Berna Reale is the second guest of this new Institute and PIPA Prize project, “Closer to PIPA: the artist speaks in the Institute collection”. Every fifteen days we select an art piece that was acquired by the Institute and ask the artist to talk a little bit about the work: be it the creative process; the ideia behind the piece; how it connects with the artist’s production; or any other aspect the person would like to share. The goal is to bring the audience closer to the artist’s universe and to the “Displacement” collection by PIPA Institute, which was established in 2010 to support, help document and promote the development of Brazilian Contemporary Art, and which has the Prize as one of its initiatives.
Berna studied Visual Arts at Universidade Federal do Pará and has participated in many solo and collective exhibitions in Brazil and in other countries, as well as in biennales. The artist works with installations and performances and her main focus has been, in recent years, problems concerning power relationships and their potential to engender violence. In 2010, Reale became a criminal expert at the Center for Scientific Expertise in the State of Pará, living close to many diverse issues of crime and social conflicts. The artist was a PIPA 2013 and 2019 finalist, winner of PIPA Online 2012 and nominated for PIPA 2014.
The work we chose for “Closer to PIPA” is “Todos olham para os gatos #1”, 2019, photograph, 100 cm x 150 cm. In the image we can see the character named BI, created by Berna to represent a body that doesn’t fit in the norms, thus celebrating diversity. Check out bellow the reflection Berna sent us and then the photograph:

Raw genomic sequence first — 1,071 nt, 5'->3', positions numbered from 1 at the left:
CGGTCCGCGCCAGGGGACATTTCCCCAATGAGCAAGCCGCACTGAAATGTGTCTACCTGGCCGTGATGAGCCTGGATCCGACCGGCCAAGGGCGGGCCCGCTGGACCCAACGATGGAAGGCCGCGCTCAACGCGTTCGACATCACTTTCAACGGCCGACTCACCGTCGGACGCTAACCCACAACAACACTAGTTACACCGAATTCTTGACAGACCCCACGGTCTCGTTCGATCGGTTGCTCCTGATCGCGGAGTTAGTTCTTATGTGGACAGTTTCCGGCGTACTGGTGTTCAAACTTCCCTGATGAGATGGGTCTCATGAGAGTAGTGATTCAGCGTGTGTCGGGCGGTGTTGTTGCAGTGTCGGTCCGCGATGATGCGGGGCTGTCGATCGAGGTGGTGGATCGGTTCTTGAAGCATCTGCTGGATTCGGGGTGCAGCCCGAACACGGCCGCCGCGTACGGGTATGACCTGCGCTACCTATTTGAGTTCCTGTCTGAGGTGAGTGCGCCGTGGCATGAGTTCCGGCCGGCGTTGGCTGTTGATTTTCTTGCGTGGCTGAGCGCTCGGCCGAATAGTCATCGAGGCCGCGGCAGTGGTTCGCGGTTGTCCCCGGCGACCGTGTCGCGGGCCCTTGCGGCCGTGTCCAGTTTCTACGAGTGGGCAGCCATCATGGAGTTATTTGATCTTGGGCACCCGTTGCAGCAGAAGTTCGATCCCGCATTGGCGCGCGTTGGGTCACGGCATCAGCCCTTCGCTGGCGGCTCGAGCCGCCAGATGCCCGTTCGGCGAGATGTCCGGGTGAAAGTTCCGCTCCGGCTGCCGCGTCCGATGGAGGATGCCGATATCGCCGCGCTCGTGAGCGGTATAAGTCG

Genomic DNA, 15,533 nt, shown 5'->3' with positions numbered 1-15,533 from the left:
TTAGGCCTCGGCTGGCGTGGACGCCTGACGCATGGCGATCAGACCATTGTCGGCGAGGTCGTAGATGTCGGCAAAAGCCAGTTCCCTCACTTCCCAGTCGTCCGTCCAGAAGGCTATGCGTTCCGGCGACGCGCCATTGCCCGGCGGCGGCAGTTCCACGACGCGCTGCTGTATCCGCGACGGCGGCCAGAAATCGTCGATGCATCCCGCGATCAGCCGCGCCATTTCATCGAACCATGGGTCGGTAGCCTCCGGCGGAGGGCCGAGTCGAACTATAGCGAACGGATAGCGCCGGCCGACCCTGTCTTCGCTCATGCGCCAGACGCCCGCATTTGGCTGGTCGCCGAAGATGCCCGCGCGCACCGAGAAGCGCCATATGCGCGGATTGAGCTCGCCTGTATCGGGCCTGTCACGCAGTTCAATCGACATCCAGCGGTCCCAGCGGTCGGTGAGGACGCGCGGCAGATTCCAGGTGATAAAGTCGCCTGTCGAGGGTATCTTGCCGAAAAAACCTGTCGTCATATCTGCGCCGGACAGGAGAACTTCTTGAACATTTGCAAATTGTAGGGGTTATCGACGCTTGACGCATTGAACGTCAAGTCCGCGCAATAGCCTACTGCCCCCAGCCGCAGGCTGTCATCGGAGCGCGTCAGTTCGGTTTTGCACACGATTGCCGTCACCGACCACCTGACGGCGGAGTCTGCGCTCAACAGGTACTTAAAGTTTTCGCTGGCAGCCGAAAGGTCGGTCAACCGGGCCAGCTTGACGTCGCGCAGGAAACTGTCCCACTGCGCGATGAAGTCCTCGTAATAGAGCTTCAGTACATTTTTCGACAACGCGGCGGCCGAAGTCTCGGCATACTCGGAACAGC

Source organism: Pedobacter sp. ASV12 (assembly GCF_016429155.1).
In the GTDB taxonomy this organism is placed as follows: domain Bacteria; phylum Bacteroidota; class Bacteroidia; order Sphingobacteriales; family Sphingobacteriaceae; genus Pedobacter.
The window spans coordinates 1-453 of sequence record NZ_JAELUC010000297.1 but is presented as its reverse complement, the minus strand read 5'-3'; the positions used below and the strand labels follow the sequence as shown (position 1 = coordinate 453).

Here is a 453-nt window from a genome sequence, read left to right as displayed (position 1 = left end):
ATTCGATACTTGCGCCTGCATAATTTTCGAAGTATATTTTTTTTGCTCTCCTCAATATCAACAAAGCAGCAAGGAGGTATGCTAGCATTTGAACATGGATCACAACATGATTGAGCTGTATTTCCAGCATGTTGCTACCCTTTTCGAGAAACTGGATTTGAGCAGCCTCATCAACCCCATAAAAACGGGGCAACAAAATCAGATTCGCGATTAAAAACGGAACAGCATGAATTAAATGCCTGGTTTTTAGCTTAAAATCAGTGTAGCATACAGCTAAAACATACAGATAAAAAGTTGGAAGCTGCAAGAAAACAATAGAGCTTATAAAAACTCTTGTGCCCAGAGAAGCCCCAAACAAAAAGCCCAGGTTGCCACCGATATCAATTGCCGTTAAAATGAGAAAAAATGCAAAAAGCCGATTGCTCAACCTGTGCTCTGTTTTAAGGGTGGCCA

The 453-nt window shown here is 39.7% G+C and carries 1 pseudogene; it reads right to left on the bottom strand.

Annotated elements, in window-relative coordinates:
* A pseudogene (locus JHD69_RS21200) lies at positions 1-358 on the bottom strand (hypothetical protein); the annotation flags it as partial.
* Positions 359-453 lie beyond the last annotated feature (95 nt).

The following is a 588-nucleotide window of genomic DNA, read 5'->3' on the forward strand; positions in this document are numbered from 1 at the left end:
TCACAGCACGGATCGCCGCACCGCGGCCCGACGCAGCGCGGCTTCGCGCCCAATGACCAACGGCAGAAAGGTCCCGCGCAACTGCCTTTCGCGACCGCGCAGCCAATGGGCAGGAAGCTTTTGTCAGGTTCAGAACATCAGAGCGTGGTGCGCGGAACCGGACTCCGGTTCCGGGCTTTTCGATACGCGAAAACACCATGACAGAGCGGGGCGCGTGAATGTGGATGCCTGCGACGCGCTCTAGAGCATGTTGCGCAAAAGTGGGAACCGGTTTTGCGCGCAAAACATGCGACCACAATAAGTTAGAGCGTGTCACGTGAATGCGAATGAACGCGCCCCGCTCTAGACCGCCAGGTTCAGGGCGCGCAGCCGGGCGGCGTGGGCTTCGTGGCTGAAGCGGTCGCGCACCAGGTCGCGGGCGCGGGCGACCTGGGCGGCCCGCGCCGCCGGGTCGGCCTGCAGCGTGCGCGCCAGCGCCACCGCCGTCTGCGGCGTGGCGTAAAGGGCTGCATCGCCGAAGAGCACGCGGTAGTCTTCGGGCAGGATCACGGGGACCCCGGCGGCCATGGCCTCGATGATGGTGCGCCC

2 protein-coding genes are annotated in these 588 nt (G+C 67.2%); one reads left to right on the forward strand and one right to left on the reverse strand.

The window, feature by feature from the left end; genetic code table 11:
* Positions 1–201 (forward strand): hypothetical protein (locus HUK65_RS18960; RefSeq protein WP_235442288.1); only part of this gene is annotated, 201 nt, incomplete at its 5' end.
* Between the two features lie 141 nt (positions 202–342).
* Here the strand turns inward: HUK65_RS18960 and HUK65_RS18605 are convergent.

“‘Todos Olham Para os Gatos’ is a piece that talks about prejudice, gender violence and norms. The title refers to the fact that one of the most viewed and shared images in the internet is a cats one, and many people refuse to see the violence suffered by those who do not fit into the socials norms. It is an ironic work about not looking at the other, not seeing our neighbor, our own species. The problem isn’t looking at cats, what is grave is not looking at the humans that suffer prejudice”.
To know more about the PIPA Institute collection, visit the Institute’s website here.
Clicking here you can read a conversation from 2019 between Berna and Luiz Camillo Osorio, PIPA Institute’s curator, when the artist was one of PIPA Prize 2019’s finalists.
And, if you’d like to know more about BI, visit here the Youtube channel dedicated to the character.
Check out details of the artwork bellow (click on the images to expand):